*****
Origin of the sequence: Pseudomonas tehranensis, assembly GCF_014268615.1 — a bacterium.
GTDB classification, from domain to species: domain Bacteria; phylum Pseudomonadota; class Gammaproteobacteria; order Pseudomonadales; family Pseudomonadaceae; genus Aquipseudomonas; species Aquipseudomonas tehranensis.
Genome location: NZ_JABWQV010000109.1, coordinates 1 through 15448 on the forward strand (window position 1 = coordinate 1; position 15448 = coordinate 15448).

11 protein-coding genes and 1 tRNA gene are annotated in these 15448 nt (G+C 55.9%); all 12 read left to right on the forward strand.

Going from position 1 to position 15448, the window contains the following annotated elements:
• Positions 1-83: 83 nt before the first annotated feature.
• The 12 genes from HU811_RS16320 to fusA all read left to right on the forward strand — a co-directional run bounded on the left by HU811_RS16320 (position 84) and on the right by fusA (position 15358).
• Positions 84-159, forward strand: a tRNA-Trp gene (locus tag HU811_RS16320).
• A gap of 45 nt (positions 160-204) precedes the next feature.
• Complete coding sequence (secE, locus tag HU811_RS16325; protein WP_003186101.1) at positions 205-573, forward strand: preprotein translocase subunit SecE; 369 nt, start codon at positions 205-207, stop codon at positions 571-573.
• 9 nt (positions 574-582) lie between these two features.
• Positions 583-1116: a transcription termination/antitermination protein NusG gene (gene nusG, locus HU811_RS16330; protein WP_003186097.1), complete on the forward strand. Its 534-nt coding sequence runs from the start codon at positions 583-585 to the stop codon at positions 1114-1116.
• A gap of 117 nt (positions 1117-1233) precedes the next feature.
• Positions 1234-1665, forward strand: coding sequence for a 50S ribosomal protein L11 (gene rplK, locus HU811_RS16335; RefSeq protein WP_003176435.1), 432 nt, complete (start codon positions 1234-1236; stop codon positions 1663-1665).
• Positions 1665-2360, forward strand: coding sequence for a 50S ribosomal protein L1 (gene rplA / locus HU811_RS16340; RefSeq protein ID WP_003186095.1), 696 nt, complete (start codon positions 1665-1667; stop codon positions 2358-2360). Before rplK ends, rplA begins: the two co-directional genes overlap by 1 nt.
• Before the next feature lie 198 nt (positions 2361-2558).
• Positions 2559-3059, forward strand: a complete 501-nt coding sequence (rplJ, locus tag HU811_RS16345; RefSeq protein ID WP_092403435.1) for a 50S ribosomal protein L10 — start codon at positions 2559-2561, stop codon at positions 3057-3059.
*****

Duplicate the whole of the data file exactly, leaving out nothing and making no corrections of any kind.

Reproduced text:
Origin of the sequence: Pseudomonas tehranensis, assembly GCF_014268615.1 — a bacterium.
GTDB classification, from domain to species: domain Bacteria; phylum Pseudomonadota; class Gammaproteobacteria; order Pseudomonadales; family Pseudomonadaceae; genus Aquipseudomonas; species Aquipseudomonas tehranensis.
Genome location: NZ_JABWQV010000109.1, coordinates 1 through 15448 on the forward strand (window position 1 = coordinate 1; position 15448 = coordinate 15448).

11 protein-coding genes and 1 tRNA gene are annotated in these 15448 nt (G+C 55.9%); all 12 read left to right on the forward strand.

Going from position 1 to position 15448, the window contains the following annotated elements:
• Positions 1-83: 83 nt before the first annotated feature.
• The 12 genes from HU811_RS16320 to fusA all read left to right on the forward strand — a co-directional run bounded on the left by HU811_RS16320 (position 84) and on the right by fusA (position 15358).
• Positions 84-159, forward strand: a tRNA-Trp gene (locus tag HU811_RS16320).
• A gap of 45 nt (positions 160-204) precedes the next feature.
• Complete coding sequence (secE, locus tag HU811_RS16325; protein WP_003186101.1) at positions 205-573, forward strand: preprotein translocase subunit SecE; 369 nt, start codon at positions 205-207, stop codon at positions 571-573.
• 9 nt (positions 574-582) lie between these two features.
• Positions 583-1116: a transcription termination/antitermination protein NusG gene (gene nusG, locus HU811_RS16330; protein WP_003186097.1), complete on the forward strand. Its 534-nt coding sequence runs from the start codon at positions 583-585 to the stop codon at positions 1114-1116.
• A gap of 117 nt (positions 1117-1233) precedes the next feature.
• Positions 1234-1665, forward strand: coding sequence for a 50S ribosomal protein L11 (gene rplK, locus HU811_RS16335; RefSeq protein WP_003176435.1), 432 nt, complete (start codon positions 1234-1236; stop codon positions 1663-1665).
• Positions 1665-2360, forward strand: coding sequence for a 50S ribosomal protein L1 (gene rplA / locus HU811_RS16340; RefSeq protein ID WP_003186095.1), 696 nt, complete (start codon positions 1665-1667; stop codon positions 2358-2360). Before rplK ends, rplA begins: the two co-directional genes overlap by 1 nt.
• Before the next feature lie 198 nt (positions 2361-2558).
• Positions 2559-3059, forward strand: a complete 501-nt coding sequence (rplJ, locus tag HU811_RS16345; RefSeq protein ID WP_092403435.1) for a 50S ribosomal protein L10 — start codon at positions 2559-2561, stop codon at positions 3057-3059.